The North Pole is not a fixed location, because it lies on waters that are covered with constantly shifting sea ice. Members of her group had GPS navigators to help them locate the exact location of 90 degrees, the Geographic North Pole. When they arrived at the exact location, all the GPS navigators quit working.

“All the GPS software is based from this exact location, 90 degrees, and I guess the software got confused,” Chia said. The navigators would work just fine when they moved away from the 90 degree location.

“It’s hard to describe the feeling of standing on top of the world,” Chia said. “I kept thinking how my one foot is on all the earth’s longitudinal lines.”

And there at the world’s northernmost point, Chia unfurled the purple and gold ECU Pirate flag.

“My job at ECU is global academic outreach,” she said. “And now ECU has reached the top of the world!”

Global academic outreach is essential for students to develop an appreciation and understanding of other cultures, Chia said. Not all students can undertake international travel. Lack of money, concerns about disease and fears of terrorism often prevent students from gaining global exposure.

“Many ECU students do not travel abroad. But if they cannot go, I can,” she said. “And I can bring a piece of other cultures back to them.”

In 2003, Chia piloted a global understanding program at ECU that incorporates partnerships with colleagues and universities in other countries, using video teleconferencing to bring together ECU students and their peers in other countries. ECU now has 18 international academic partners whose students interact with our students in a course entitled anthropology international studies.

The course connects ECU students with peers in three different countries, which are selected to represent an African, a European and an Asian culture. Faculty members from schools in the participating countries begin the course with lectures, using video conferencing. Faculty members present unique information about their country’s culture, as opposed to data readily available through research.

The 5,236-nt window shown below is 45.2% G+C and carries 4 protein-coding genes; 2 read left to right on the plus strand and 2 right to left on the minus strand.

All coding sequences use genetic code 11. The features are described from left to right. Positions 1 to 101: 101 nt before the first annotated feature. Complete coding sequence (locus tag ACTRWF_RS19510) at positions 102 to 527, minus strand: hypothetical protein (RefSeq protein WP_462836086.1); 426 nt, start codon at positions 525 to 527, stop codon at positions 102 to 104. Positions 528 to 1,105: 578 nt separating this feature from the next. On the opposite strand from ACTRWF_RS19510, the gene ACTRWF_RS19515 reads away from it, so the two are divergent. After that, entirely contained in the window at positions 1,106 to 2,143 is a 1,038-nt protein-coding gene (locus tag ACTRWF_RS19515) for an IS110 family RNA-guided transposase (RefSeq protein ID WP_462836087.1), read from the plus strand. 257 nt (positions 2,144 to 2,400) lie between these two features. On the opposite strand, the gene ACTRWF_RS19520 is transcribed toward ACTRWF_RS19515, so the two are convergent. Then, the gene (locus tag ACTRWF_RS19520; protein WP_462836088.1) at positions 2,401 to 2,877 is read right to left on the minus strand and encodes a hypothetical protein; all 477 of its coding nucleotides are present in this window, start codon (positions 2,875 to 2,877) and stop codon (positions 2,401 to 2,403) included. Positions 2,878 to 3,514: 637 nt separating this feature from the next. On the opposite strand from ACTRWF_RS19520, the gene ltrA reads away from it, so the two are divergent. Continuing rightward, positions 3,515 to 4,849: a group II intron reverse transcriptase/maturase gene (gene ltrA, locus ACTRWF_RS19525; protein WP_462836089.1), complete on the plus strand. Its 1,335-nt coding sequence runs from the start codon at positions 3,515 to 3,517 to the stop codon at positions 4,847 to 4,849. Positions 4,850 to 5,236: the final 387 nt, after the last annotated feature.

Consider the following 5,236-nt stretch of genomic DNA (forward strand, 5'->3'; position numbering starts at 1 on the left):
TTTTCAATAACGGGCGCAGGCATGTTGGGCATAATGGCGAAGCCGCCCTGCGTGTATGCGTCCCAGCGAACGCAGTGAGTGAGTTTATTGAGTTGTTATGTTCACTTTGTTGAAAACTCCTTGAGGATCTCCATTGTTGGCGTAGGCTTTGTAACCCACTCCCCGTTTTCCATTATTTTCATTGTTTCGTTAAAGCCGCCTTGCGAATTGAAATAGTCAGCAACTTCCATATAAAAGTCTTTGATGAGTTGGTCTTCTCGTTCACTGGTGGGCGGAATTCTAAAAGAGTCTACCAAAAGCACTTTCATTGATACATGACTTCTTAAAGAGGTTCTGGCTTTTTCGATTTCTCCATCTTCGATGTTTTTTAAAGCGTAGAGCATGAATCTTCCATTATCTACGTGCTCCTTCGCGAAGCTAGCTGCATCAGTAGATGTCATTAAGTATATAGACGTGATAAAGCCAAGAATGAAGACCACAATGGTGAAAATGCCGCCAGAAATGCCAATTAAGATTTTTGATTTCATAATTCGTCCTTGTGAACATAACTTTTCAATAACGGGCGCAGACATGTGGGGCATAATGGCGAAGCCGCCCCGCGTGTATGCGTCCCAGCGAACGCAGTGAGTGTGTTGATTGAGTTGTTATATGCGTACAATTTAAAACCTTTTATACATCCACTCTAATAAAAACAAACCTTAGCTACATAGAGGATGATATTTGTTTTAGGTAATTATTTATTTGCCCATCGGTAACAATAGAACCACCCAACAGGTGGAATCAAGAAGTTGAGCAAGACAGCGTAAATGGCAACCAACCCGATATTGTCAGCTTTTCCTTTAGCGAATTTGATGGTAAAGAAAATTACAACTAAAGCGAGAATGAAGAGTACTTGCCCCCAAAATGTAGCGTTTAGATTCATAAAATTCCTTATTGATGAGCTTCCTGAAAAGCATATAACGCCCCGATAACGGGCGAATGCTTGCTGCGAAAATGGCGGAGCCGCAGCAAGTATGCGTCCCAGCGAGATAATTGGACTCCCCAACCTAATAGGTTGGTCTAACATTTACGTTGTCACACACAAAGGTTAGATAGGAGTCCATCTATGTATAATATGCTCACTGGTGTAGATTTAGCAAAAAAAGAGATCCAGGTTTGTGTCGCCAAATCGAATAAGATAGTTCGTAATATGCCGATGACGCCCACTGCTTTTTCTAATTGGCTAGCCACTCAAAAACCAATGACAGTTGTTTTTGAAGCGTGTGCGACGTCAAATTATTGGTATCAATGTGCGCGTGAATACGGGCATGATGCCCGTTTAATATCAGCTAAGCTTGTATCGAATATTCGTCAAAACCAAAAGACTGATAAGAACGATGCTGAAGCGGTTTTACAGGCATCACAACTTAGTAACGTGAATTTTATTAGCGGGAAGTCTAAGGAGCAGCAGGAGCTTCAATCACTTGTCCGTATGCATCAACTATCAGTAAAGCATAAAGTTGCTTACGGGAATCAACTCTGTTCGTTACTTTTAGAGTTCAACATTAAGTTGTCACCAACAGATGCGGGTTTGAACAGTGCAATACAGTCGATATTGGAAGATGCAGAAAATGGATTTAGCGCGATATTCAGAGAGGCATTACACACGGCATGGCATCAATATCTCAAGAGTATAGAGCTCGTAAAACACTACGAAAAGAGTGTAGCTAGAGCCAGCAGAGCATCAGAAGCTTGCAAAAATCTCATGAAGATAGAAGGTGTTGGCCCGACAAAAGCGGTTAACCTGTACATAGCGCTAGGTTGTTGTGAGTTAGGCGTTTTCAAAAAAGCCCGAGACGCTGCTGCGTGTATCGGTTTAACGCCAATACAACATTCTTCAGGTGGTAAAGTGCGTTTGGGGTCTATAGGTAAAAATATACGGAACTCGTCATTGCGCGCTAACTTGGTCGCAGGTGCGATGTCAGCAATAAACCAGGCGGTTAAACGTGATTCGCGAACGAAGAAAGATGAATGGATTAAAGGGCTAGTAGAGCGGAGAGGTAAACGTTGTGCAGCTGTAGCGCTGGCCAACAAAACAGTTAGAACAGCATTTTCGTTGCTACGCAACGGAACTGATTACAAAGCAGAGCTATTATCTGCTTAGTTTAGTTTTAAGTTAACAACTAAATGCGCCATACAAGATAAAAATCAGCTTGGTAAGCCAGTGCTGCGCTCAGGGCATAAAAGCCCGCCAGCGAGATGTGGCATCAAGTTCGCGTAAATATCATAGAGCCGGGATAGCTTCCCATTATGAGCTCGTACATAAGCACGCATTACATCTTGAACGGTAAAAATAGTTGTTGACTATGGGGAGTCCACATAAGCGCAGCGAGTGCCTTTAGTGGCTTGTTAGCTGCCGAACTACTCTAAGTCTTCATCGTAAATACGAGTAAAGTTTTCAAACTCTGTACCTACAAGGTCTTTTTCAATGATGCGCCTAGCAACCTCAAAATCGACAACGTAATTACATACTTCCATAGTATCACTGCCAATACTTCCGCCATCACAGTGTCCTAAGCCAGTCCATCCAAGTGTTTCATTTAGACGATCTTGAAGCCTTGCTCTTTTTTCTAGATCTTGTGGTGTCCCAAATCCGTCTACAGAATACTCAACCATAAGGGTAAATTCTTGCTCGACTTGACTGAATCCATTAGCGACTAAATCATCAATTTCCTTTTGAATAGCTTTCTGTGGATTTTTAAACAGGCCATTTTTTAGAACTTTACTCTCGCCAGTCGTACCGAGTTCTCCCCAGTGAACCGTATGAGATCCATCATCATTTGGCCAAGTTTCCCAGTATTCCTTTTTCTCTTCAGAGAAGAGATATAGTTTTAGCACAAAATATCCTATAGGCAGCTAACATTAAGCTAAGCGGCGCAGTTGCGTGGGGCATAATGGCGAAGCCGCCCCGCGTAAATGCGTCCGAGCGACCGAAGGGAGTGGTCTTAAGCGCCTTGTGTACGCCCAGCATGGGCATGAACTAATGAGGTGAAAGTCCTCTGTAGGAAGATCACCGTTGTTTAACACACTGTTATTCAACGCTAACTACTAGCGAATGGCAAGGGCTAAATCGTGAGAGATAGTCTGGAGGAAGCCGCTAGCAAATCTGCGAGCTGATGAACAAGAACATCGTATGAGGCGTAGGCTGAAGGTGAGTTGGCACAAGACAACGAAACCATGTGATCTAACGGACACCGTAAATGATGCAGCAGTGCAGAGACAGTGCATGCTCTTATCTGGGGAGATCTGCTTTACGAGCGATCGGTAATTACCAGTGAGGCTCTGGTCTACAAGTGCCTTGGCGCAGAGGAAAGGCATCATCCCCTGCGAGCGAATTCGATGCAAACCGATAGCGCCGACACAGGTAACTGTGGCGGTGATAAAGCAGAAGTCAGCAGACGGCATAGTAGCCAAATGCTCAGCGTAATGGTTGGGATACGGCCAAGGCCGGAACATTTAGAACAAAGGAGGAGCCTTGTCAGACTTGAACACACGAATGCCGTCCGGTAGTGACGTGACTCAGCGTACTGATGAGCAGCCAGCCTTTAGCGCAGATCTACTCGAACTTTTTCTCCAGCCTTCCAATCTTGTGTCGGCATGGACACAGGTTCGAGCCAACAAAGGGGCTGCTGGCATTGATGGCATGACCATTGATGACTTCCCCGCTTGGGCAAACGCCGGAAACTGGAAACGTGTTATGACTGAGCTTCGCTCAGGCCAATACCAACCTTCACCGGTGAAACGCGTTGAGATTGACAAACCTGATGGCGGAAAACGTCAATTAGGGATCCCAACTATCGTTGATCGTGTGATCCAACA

Following the lectures, students are assigned in one-on-one partnerships with their international peers. The students alternate between two activities. Half the class joins in a teleconferenced group discussion with their peers, while the other half uses laptops to conduct private, individual chat sessions with their partners. Each venue provides a different level of interaction, with partners often sharing more detail in private chats than they would in group discussion.

During several weeks of interaction, the partners collaborate to write a joint paper, which they submit for grading to their respective faculty members.

“This type of interaction opens up and expands their minds,” Chia said.

She recalled an incident in which an ECU student was paired with a student from Gambia. The Gambian student was the third of her husband’s four wives. Upon hearing of this arrangement, the ECU student was outraged. She considered the arrangement a form of spousal abuse. By the end of the session, however, she had changed her mind. “The Gambian student was quite happy with the arrangement, and the ECU student recognized that, while it might not be something she would ever want to do, the arrangement worked for that person in that culture,” Chia said.

While they learn a great deal about the partnering country, the students also benefit from learning how to work with an individual from a different culture.

“Our goal is for our students to learn a living culture from their own peers in another country. The interaction whets the appetite and helps prepare our students for the real world,” she said.

Chia’s efforts to bring unique cultural experiences back to ECU have lead to many exotic locations and some harrowing experiences. While establishing a partnership with a university in Pakistan, Chia was required to sleep at police headquarters because hotel accommodations were too dangerous. A team of 12 armed guards escorted her everywhere she traveled.

Last year, the partnering university in Pakistan was the epicenter of a major earthquake and one of the student partners there was killed. ECU students quickly established a fund raising effort to help those affected by the earthquake.

“The world is shrinking and, like it or not, our students need to know how to get along with people from other cultures,” Chia said.

“I would not allow a son or daughter to attend school in Pakistan,” she said.

“But I can go. And I can bring a part of that unique culture back to our students here at ECU.”

Wherever she may travel, Chia makes a connection for ECU. Global academic outreach: for Chia, that’s a dream vacation.

This page originally appeared in the June 8, 2007 issue of Pieces of Eight. Complete issue is archived at